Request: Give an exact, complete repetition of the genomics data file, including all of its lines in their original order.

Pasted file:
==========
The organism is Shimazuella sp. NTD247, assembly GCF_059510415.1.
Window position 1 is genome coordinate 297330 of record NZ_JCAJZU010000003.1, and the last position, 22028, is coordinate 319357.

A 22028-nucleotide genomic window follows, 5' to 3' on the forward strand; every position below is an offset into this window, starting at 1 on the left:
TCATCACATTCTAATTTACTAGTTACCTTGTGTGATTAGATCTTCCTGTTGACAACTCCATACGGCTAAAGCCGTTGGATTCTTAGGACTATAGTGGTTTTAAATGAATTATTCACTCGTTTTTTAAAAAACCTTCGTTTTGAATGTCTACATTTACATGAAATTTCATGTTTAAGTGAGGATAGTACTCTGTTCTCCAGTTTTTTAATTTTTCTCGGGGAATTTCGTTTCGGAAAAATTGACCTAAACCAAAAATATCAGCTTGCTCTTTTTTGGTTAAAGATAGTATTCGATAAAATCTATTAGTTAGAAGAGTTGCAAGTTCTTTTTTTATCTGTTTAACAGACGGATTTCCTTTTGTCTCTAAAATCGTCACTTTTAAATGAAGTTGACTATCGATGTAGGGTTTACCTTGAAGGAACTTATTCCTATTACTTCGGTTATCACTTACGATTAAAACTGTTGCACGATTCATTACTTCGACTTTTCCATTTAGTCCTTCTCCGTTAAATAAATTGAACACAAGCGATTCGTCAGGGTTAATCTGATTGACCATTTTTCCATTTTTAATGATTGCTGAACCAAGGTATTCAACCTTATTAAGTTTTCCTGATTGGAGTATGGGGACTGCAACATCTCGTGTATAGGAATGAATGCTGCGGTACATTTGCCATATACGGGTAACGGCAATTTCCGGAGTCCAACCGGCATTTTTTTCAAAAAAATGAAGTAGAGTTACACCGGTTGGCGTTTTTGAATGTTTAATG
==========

The organism is Shimazuella sp. NTD247, assembly GCF_059510415.1.
Window position 1 is genome coordinate 297330 of record NZ_JCAJZU010000003.1, and the last position, 22028, is coordinate 319357.

A 22028-nucleotide genomic window follows, 5' to 3' on the forward strand; every position below is an offset into this window, starting at 1 on the left:
TCATCACATTCTAATTTACTAGTTACCTTGTGTGATTAGATCTTCCTGTTGACAACTCCATACGGCTAAAGCCGTTGGATTCTTAGGACTATAGTGGTTTTAAATGAATTATTCACTCGTTTTTTAAAAAACCTTCGTTTTGAATGTCTACATTTACATGAAATTTCATGTTTAAGTGAGGATAGTACTCTGTTCTCCAGTTTTTTAATTTTTCTCGGGGAATTTCGTTTCGGAAAAATTGACCTAAACCAAAAATATCAGCTTGCTCTTTTTTGGTTAAAGATAGTATTCGATAAAATCTATTAGTTAGAAGAGTTGCAAGTTCTTTTTTTATCTGTTTAACAGACGGATTTCCTTTTGTCTCTAAAATCGTCACTTTTAAATGAAGTTGACTATCGATGTAGGGTTTACCTTGAAGGAACTTATTCCTATTACTTCGGTTATCACTTACGATTAAAACTGTTGCACGATTCATTACTTCGACTTTTCCATTTAGTCCTTCTCCGTTAAATAAATTGAACACAAGCGATTCGTCAGGGTTAATCTGATTGACCATTTTTCCATTTTTAATGATTGCTGAACCAAGGTATTCAACCTTATTAAGTTTTCCTGATTGGAGTATGGGGACTGCAACATCTCGTGTATAGGAATGAATGCTGCGGTACATTTGCCATATACGGGTAACGGCAATTTCCGGAGTCCAACCGGCATTTTTTTCAAAAAAATGAAGTAGAGTTACACCGGTTGGCGTTTTTGAATGTTTAATG